Benelli is slowly building on its existing range, and in addition to the LAMS legal Leoncino 500 twins, you can now add a pair of 800s, using a version of the parallel twin found in the 752S.
It’s not exactly the same engine, more an evolved version of the original, with thicker crankcases to quieten it down a little.
Anyhow, as with the Leoncino (lion cub in Italian) 500 twins, one of the 800s is optimised for the road, the other for a mix of surfaces, and here we feature the off-road oriented Trail version.
While they’re only $500 apart on price, the two look rather different, aside from the bigger 19-inch spoked front wheel of the Trailie, and its dual purpose Pirelli Scorpion Rally STR rubber. For the off-roader gains shotgun-style, high-exit fumigators, the road bike a more traditional two-into-one low mount can.
The Trail version also comes with a fly screen surrounding the headlight and a number board on the right side. Rounding things out are added suspension travel at each end, up from 130 to 140mm, higher handlebars, and slightly lower gearing.
It is taller however with a seat height of 834mm so if you’d rather something more earthbound, the Leo 800 with its 805mm seat height and Pirelli MT60 tyres might be more for you. It also has 17-inch cast wheels, and sharper suspension geometry, all for $13,990.
The Trailie goes for $500 more than the regular road 800, so if you want that off-road look and the potential to do a bit of adventuring, this is clearly the model for you and the one we got to check out at $14,490.
The 800cc Euro5 parallel twin has a 270 degree firing order so sounds V-twin like, and is surprisingly loud in town. It has an appealing bark to it. The peak of 57kW arrives at 8500rpm while there’s 67Nm of torque at 6500rpm, offering decent performance, a proper step up on the LAMS 500 bikes. It pulls away smoothly from 2000rpm and in town upshifting at 3000rpm is plenty.
Besides, at upper revs the vibes start to make their presence felt. It’s smooth enough to 80km/h, around 4000rpm, but by 100 (4500rpm) the bars are tingling and the mirror images blurry. Pity as the best power starts at 4500rpm – it pulls well in top from there – and there’s another kick from 7000 to 9000rpm.
Making it easy to extract the available performance is a smooth six-speed gearbox that shifts easily in both directions. The lower gearing in the Trail model makes it easier to get the most out of the motor. We managed a best 0-100 time of almost four sec flat. That compares with 6sec for the Leo 500.
With stout 50mm forks up front this is up for a spot of spirited riding, though there’s no adjustment and damping is a touch overdone, not dealing so well with short sharp bumps. The rear is adjustable and somewhat more resilient.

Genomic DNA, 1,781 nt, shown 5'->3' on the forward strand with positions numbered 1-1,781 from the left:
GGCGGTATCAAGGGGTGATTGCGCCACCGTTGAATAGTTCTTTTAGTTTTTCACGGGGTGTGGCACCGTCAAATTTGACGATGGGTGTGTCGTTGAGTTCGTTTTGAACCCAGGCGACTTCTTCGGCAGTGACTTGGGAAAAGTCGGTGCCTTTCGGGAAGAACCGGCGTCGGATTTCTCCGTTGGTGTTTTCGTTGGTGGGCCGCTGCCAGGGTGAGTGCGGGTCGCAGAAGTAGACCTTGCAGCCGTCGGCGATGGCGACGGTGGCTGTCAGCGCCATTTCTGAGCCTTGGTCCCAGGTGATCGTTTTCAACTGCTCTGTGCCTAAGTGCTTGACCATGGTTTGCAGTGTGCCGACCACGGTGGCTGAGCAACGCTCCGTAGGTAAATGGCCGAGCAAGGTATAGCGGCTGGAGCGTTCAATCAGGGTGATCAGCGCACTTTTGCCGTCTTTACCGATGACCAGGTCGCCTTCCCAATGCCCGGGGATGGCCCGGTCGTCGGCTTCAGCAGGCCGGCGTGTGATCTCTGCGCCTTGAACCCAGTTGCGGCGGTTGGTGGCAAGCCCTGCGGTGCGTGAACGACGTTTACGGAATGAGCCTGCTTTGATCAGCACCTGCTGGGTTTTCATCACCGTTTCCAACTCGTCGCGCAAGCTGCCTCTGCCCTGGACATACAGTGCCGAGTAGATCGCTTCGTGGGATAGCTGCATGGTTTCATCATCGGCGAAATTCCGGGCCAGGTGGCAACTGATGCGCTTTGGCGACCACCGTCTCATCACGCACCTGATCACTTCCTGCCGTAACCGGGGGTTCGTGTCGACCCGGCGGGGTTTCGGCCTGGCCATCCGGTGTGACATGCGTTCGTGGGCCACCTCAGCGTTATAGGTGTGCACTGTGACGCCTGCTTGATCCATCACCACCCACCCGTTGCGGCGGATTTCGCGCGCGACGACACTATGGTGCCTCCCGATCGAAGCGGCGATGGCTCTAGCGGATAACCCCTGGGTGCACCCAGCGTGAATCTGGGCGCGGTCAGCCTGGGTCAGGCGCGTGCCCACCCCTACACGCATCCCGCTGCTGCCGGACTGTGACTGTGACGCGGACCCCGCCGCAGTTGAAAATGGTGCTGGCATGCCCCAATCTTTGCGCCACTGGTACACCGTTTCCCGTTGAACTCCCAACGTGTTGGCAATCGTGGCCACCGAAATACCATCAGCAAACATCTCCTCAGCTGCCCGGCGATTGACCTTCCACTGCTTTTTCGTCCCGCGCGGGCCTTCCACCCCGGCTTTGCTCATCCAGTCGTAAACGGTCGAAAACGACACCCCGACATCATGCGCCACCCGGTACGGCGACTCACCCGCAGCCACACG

Radial-mount brakes with four-piston calipers and twin rotors up front offer good stopping performance. Although the bite feels initially soft, they warm to their task nicely. The rear is a beauty, chipping in for a best emergency stop of 42m.
Scorpion Rally STR tyres limit the lean angles on tarmac only a little and this is fun on your fave roads. Weighting the pegs helps make changes of direction seem effortless with the wide bars.
The riding position is excellent too, a nice easy-going relationship between pegs, seat and bars.
Unlike many Scramblers this one is quite easy to mount, despite its elevated seat height. A 5-inch TFT screen is legible but the mirrored tacho readouts top and bottom seem a bit pointless and distracting to us. There’s not much other info either.
Like the Leo 500, this is cute, agile and quite capable, with a bit more performance everywhere, although at 233kg wet, it’s 25kg more than the Leo 500, so some of the power gain is dulled by added flab. Still, the numbers don’t lie; this is significantly quicker than the 500.
With attractive Italian styling and decent build quality at an appealing price, this makes sense to those wanting something with more grunt than what similarly priced LAMS bikes might offer. That said, there’s little in the way of electronics – no engine modes or TC – and CF Moto’s offerings, like the CF Moto 700 CL-X Heritage, are similar but cost less.
Okay, not quite so quick but without the vibes either. With the Benelli you’re paying extra for the Italian design flair. We’d probably check out the higher geared road version too as the vibes are likely to be less intrusive at 100km/h.
|Model||Benelli Leoncino 800 Trail|
|Format||Liquid-cooled / Fuel Injected / IL2|
|Max Power||56 kW @ 8500 rpm|
|Max Torque||67 Nm @ 6500 rpm|
|Cylinder Head||DOHV / 8v|
|Drivetrain||Chain final drive|
|Front Suspension||50mm USD forks, no adjustment|
|Rear Suspension||Monoshock, preload and rebound adjustable|
|Front Brakes||Twin-piston calipers, 320mm twin disc|
|Rear Brakes||Single-piston calipers, 260mm disc|
|Tyre Size||F – 120/70ZR19 / R – 170/60ZR16|
|Tyres||Pirelli Scorpion Rally STR|
|Fuel Capacity||15 L|
|Measured Weight||233 kg|
|Weight Distribution||F – 114 kg / R – 119 kg|